situations—save those associated with the overall expansion of the universe—the basic rules for the network at least on average just rearrange nodes and never change their number.

In traditional physics energy and momentum are always assumed to have continuous values. But just as in the case of position there is no contradiction with sufficiently small underlying discrete elements.

As I will discuss in the last section of this chapter, quantum mechanics tends to make one think of particles with higher momenta as being somehow progressively less spread out in space. So how can this be consistent with the idea that higher momentum is associated with having more nodes? Part of the answer probably has to do with the fact that outside the piece of the network that corresponds to the particle, the network presumably matches up to yield uniform space in much the same way as without the particle. And within the piece of the network corresponding to the particle, the effective structure of space may be very different—with for example more long-range connections added to reduce the effective overall distance.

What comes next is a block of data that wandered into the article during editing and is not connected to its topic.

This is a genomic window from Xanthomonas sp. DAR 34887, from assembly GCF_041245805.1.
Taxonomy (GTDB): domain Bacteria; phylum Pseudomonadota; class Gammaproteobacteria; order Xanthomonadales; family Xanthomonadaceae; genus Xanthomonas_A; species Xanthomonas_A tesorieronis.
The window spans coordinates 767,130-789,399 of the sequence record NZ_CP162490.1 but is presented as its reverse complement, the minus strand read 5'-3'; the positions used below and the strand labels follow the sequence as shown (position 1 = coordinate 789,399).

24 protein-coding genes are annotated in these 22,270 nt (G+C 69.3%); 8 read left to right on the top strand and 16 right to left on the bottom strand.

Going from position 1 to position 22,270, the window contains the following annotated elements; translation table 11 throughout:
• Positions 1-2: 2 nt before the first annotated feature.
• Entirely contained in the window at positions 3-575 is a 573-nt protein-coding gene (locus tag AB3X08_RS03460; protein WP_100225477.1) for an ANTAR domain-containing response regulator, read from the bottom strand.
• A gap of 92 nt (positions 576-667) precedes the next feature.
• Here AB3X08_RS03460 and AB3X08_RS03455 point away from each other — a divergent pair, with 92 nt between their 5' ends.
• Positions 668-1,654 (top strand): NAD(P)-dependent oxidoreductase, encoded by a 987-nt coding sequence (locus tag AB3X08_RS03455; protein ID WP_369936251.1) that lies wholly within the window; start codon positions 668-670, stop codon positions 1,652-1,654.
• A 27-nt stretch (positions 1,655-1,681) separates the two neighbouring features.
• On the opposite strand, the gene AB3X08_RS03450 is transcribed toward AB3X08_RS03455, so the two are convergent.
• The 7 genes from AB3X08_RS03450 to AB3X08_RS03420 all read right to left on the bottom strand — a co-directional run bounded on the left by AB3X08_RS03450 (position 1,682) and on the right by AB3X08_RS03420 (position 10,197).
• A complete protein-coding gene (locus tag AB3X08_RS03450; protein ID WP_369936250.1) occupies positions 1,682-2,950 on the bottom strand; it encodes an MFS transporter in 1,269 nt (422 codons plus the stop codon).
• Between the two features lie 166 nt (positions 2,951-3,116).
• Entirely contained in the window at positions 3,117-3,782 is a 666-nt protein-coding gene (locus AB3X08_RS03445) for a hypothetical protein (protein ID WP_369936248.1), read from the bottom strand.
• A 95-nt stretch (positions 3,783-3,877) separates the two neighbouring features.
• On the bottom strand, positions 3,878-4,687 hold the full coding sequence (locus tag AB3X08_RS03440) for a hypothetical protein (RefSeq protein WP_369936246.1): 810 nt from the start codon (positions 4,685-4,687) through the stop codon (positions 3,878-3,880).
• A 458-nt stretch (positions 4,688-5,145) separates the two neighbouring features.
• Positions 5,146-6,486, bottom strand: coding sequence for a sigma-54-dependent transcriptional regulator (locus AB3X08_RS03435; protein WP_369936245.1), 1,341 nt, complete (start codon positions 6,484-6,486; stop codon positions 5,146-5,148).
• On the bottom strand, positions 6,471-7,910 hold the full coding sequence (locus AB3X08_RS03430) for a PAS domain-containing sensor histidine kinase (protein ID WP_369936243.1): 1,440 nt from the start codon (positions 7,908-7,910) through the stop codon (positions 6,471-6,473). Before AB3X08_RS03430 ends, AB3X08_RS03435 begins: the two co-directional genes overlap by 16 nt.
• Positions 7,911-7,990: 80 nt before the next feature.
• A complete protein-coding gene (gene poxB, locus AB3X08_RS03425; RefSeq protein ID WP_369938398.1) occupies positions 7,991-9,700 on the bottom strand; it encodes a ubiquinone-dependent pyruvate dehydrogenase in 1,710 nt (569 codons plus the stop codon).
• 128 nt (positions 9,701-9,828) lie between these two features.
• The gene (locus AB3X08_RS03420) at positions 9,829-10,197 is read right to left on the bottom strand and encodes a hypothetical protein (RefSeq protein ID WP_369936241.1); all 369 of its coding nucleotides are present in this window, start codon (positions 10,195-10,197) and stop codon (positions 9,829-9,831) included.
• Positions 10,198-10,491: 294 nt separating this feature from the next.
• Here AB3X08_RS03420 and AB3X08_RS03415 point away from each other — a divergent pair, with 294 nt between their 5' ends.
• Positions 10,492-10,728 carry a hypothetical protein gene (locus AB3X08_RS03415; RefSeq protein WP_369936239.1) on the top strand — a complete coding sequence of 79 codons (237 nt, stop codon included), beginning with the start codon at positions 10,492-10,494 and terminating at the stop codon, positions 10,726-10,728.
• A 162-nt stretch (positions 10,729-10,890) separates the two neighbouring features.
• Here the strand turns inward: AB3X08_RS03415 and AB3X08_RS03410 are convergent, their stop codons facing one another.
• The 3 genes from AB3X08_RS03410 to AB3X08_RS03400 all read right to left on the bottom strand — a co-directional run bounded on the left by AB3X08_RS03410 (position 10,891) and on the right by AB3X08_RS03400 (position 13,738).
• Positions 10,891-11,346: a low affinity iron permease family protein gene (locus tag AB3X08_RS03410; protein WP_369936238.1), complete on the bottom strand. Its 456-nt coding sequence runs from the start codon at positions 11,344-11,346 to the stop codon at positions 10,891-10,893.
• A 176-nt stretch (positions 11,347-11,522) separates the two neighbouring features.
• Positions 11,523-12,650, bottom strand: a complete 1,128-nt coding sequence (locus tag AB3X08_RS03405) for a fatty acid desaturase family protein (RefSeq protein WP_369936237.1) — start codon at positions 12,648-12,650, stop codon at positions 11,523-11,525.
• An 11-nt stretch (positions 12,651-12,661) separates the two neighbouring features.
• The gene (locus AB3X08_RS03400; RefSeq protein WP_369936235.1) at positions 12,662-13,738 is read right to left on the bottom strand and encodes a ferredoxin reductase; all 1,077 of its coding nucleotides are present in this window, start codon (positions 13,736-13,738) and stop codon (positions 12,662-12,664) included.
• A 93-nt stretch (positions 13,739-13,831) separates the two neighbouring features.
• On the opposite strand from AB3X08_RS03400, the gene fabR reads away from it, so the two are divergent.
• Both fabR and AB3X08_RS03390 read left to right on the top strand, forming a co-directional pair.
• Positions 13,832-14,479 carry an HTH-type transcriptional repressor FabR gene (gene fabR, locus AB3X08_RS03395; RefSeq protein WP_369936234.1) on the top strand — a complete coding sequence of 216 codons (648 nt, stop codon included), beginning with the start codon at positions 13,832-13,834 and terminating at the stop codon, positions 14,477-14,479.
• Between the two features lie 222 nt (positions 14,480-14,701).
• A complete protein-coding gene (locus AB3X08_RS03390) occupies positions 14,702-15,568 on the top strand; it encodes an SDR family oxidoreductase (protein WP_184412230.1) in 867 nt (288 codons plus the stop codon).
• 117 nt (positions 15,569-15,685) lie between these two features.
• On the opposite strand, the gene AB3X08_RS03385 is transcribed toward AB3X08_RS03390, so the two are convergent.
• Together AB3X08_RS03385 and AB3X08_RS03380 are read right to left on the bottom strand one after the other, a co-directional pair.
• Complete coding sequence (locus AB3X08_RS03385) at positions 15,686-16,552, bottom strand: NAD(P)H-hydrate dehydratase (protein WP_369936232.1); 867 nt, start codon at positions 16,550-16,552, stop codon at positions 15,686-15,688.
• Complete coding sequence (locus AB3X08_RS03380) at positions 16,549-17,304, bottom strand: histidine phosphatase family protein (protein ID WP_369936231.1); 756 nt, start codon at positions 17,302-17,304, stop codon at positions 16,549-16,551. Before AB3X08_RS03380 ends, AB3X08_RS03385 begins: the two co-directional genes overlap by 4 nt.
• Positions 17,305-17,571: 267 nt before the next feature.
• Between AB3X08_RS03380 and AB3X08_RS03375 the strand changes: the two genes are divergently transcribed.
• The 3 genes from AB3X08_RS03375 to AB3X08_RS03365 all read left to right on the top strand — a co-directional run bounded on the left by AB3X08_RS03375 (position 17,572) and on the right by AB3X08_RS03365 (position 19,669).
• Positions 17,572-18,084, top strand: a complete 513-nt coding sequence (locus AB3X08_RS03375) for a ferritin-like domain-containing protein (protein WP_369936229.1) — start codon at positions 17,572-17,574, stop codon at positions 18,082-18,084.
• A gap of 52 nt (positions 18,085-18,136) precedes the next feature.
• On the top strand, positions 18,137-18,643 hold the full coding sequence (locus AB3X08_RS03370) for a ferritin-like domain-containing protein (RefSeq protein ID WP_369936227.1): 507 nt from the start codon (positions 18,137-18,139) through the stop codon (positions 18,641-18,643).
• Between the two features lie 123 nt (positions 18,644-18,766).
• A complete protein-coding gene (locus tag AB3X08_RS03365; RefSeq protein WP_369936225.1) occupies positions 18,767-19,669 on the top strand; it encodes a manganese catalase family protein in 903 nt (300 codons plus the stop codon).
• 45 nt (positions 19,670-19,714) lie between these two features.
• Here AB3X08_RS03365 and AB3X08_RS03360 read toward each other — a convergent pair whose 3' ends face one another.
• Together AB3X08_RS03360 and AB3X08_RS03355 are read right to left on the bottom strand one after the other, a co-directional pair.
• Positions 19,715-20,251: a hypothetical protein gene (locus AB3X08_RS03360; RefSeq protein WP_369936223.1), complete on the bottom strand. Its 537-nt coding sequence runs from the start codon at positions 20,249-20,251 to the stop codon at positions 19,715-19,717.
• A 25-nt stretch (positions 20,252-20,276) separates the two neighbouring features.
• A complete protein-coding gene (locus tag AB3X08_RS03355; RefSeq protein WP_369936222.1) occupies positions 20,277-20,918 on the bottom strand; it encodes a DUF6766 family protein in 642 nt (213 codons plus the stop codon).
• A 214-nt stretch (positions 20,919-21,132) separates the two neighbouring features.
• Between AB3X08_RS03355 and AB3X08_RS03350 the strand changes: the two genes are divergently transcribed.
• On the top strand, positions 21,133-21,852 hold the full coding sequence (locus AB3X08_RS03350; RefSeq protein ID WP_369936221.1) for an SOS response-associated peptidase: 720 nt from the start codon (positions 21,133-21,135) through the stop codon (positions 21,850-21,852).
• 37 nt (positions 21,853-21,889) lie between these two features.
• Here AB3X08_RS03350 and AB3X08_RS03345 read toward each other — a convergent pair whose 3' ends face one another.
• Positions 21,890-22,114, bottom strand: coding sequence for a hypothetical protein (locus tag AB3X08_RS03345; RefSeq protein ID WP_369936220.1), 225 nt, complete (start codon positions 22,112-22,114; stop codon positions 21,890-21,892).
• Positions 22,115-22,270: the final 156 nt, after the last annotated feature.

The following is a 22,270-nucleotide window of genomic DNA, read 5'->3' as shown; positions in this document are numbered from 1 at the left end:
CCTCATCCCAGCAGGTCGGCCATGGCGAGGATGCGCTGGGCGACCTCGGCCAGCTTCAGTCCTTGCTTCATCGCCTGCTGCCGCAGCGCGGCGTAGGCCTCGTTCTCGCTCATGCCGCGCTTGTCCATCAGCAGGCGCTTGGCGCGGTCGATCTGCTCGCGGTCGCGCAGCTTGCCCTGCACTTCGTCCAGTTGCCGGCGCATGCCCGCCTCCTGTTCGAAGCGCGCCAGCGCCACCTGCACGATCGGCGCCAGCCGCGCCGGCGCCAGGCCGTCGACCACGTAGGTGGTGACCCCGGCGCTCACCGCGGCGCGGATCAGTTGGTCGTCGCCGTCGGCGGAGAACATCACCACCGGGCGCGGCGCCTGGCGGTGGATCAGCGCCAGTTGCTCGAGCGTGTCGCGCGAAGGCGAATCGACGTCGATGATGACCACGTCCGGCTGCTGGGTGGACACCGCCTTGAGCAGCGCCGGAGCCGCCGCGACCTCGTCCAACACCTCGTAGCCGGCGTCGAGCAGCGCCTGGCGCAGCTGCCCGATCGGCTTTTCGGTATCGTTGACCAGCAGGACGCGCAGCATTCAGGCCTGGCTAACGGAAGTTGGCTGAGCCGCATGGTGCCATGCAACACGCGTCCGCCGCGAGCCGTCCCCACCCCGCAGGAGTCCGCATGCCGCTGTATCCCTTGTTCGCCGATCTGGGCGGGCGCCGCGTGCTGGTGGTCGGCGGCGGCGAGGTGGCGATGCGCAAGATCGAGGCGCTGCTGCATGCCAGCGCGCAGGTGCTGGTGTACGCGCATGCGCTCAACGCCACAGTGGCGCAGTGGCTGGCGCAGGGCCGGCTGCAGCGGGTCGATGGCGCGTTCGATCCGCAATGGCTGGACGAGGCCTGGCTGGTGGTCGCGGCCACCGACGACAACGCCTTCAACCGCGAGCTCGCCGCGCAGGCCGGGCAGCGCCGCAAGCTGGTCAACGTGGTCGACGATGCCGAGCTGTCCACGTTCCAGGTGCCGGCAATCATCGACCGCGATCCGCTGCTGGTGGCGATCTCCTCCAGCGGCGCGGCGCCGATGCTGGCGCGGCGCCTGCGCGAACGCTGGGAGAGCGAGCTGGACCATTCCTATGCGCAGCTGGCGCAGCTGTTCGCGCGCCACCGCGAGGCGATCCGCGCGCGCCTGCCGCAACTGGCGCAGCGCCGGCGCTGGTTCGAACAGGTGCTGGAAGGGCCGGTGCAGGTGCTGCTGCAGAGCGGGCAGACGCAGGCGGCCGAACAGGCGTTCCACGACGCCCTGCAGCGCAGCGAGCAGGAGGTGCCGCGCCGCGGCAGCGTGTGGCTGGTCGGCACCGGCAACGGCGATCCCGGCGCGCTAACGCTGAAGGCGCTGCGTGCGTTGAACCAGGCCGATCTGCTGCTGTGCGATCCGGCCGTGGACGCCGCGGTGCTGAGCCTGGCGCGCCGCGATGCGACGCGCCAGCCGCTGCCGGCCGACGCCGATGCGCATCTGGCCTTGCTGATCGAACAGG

The Phenomenon of Gravity

At an opposite extreme from elementary particles one can ask how the universe behaves on the largest possible scales. And the most obvious effect on such scales is the phenomenon of gravity. So how then might this emerge from the kinds of models I have discussed here?

The standard theory of gravity for nearly a century has been general relativity—which is based on the idea of associating gravity with curvature in space, then specifying how this curvature relates to the energy and momentum of whatever matter is present.

Something like a magnetic field in general has different effects on objects made of different materials. But a key observation verified experimentally to considerable accuracy is that gravity has exactly the same effect on the motion of different objects, regardless of what those objects are made of. And it is this that allows one to think of gravity as a general feature of space—rather than for example as some type of force that acts specifically on different objects.

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From Stephen Wolfram: A New Kind of Science [citation]